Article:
Reprinted from Library Quarterly, vol. 58, no. 2, pp. 143-163. Copyright
1988 by The University of Chicago. All rights reserved.
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Thomas C. Battle 
Since early in its formative years, Howard University has collected materials documenting the historical experiences of people of African descent. General Oliver Otis Howard, the founder, for whom the institution was named and who was its third president, was an early supporter of the library's development. In April 1867, shortly after the university was chartered, a committee was established to select books for a library. Some of the first books were titles on Africa, and Howard donated several books and photographs related to Blacks. Many other individuals interested in supporting the new institution contributed books dealing with the abolitionist movement and the Civil War. Chief among these donations, and the university's most significant acquisition prior to the formal establishment of a special Black history collection, was the 1873 bequest of Lewis Tappan, a noted abolitionist who had organized the American and Foreign Anti-Slavery Society and served as treasurer of the American Missionary Association. Tappan's Antislavery Collection consisted of more than 1,600 books, pamphlets, newspapers, letters, pictures, clippings, and periodicals. Later, this collection was augmented by sixty volumes donated by William Lavalette and some seventy bound newspapers and several scrapbooks donated by John Wesley Cromwell.
Despite these positive beginnings, the Black history collection grew slowly during the nineteenth century. However, the founding of organizations like the Bethel Literary and Historical Association (1881), the American Negro Historical Society (1897), the Negro Society for Historical Research (1912), and the Association for the Study of Negro Life and History (1915) was reflective of and stimulated a growing interest in studying and collecting sources for Black history. During this period, Howard University was a natural seedbed for the further development of the intellectual discipline of Black history and an obvious home for library materials to foster its study. The university's leading proponent of a separate research collection on Black history was Kelly Miller, a professor of mathematics and sociology (1890-1934) and dean of the College of Arts and Sciences (1907-19). Envisioning a national "Negro Americana Museum and Library," Miller persuaded his good friend, the Reverend Jesse E. Moorland, to donate his wide-ranging private library on Black history to the university for this purpose .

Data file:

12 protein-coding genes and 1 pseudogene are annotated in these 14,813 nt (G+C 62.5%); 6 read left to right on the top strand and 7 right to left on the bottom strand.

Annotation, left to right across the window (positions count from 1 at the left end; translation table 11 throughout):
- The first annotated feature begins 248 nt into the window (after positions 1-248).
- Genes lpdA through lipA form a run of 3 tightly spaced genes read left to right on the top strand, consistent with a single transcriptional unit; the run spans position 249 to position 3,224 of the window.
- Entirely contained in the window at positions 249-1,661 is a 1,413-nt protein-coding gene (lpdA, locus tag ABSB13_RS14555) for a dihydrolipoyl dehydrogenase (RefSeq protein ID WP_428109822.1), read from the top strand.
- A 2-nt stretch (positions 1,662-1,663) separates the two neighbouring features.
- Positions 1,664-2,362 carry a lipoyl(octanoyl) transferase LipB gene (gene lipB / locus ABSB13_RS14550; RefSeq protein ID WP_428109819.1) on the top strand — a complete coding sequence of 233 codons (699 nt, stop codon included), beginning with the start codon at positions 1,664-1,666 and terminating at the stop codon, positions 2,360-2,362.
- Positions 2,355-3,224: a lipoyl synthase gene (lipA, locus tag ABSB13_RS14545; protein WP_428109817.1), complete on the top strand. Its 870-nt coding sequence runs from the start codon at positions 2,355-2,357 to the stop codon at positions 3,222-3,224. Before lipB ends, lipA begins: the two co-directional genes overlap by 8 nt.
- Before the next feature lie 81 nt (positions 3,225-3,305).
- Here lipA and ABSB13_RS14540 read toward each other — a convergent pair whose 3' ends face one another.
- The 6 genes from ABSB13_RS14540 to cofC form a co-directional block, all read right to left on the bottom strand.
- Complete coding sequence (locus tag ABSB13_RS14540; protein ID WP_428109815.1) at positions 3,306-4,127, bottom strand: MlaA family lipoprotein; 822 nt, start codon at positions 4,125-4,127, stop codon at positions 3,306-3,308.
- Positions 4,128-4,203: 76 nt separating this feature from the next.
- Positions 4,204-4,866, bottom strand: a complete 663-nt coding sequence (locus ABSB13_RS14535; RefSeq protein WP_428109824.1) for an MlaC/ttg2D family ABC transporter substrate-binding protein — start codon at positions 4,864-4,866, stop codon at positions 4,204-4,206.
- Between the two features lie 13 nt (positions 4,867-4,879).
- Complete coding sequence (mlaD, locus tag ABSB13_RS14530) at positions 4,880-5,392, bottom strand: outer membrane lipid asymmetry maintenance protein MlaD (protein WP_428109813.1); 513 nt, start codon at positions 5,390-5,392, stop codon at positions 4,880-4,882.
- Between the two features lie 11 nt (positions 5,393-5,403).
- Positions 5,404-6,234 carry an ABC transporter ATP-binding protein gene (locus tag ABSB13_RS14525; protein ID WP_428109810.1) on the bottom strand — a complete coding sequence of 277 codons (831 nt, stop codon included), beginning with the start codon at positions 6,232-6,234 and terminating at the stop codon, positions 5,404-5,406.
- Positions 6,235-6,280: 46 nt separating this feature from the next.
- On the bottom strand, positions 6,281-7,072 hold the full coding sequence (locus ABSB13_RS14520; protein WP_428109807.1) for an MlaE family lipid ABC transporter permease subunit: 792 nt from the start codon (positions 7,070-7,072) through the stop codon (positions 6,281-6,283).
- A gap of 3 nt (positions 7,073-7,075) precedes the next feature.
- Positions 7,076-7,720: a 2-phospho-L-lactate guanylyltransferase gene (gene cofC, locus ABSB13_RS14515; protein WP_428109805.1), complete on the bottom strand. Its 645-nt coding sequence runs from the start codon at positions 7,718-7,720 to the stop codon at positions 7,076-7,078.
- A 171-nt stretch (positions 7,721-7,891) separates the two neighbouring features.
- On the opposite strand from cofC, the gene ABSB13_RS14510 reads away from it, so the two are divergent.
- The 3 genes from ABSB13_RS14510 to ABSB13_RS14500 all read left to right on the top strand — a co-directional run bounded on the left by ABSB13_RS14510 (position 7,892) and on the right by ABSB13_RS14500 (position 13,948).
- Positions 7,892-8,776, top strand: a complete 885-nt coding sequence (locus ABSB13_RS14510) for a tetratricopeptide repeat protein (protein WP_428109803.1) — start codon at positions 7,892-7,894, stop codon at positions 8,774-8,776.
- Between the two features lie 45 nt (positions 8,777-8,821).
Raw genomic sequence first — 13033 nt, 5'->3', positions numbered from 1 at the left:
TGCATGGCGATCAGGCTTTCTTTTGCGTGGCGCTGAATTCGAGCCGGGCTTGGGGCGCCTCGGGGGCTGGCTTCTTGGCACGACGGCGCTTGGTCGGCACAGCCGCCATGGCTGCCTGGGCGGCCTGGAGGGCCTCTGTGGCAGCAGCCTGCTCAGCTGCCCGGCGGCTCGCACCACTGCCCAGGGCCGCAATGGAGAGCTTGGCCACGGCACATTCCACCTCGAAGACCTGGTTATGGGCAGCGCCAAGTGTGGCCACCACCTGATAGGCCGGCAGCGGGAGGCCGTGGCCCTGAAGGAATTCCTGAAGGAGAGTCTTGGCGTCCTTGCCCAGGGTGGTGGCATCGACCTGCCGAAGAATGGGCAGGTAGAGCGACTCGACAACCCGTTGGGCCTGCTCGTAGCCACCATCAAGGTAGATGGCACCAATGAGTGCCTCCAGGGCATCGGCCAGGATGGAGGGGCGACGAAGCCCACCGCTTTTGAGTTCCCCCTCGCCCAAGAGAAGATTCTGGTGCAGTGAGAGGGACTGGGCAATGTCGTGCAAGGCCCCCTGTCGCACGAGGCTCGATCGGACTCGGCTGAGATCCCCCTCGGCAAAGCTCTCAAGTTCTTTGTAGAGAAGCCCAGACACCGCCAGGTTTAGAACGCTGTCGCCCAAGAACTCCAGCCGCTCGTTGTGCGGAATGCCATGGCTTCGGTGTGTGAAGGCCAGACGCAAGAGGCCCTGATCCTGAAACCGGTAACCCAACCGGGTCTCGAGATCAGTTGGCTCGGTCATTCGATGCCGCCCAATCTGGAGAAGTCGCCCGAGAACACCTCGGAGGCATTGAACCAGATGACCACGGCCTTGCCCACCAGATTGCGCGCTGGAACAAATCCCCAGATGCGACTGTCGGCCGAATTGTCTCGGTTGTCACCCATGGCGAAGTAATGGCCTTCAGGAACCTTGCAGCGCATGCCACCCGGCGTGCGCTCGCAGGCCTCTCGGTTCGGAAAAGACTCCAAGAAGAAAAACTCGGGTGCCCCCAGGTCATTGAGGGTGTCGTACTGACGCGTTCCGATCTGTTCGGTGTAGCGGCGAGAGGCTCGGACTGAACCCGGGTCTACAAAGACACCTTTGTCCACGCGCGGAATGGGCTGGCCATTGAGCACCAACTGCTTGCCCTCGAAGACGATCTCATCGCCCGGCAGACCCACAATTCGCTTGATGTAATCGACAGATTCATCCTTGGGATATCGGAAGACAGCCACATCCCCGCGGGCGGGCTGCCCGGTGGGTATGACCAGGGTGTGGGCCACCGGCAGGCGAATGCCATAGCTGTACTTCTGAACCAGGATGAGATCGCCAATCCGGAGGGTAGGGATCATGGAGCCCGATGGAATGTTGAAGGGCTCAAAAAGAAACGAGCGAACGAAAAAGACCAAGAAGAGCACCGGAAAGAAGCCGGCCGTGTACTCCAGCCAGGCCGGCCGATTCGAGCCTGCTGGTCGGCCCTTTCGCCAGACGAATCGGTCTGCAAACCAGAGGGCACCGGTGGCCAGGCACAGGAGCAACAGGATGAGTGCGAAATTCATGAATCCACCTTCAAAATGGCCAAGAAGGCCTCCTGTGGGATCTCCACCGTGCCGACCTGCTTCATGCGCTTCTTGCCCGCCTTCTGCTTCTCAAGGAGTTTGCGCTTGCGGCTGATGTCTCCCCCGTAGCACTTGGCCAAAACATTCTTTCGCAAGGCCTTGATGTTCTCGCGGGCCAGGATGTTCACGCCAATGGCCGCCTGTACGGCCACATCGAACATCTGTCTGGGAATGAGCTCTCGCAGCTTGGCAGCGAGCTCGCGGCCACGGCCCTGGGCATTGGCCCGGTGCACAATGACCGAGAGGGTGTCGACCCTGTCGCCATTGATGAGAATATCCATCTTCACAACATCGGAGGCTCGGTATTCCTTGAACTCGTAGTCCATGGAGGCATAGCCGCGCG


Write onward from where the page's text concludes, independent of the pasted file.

Moorland, an alumnus and trustee of Howard who served as general secretary of the YMCA, announced his gift of some 3,000 books, pamphlets, and other historical items in a letter to university president Stephen M. Newman. In his letter of December 18, 1914, Moorland noted that his collection was "regarded by many experts as probably the largest and most complete yet gathered by a single individual" and that he was "giving this collection to the University because it is the one place in America where the largest and best library on this subject [of the Negro and slavery] should be constructively established. It is also the place where our young people who have the scholarly instinct should have the privilege of a complete reference library on the subject" . Moorland also acknowledged that Newman's influence inspired his desire for historic research and that Miller's profound interest in seeing such a collection established motivated him to make the gift. In accepting the donation, the university's board of trustees created "The Moorland Foundation, a Library of Negro Life" and housed it as a special collection in the new library building recently donated by Andrew Carnegie.
Responses to the establishment of the Moorland Foundation, which signified a conscious decision to promote the documentation and study of the Black experience, were positive and wide-ranging. They came from Herbert Putnam, Librarian of Congress; Walter H. Page, U.S. ambassador to England; Albert Bushnell Hart, professor at Harvard; Arthur Hadley, president of Yale; and Ray Stannard Baker, editor of the American Magazine. Indeed, in commenting on the holdings of the Library of Congress, Putnam opined that they were but a fraction of what Howard University was planning to develop. W. E. B. Du Bois, then editor of The Crisis, said: "I think you have a fine beginning in Negro Americana. I trust that the University will take immediate and thoughtful steps to make Howard University Library a great center in this line" . The Christian Science Monitor of January 9, 1915, noted that, "added to the Tappan, Cromwell and Lavalette collections of the same sort of material, already in the possession of the University, this new supply will make the library exceedingly rich" . With this auspicious beginning, Howard University moved to the forefront of institutions documenting Black history and culture, although the formative years were to witness a period of relatively slow development. When the Moorland Foundation was established, no American library had a suitable classification scheme for Black materials, particularly for the large number of pamphlets. It fell to the small staff of Howard University Library to create satisfactory methods of access. Lula V. Allan and Edith Brown, assisted by Lula E. Connor and Rosa C. Hershaw, were responsible for the initial development of a satisfactory classification and cataloging scheme.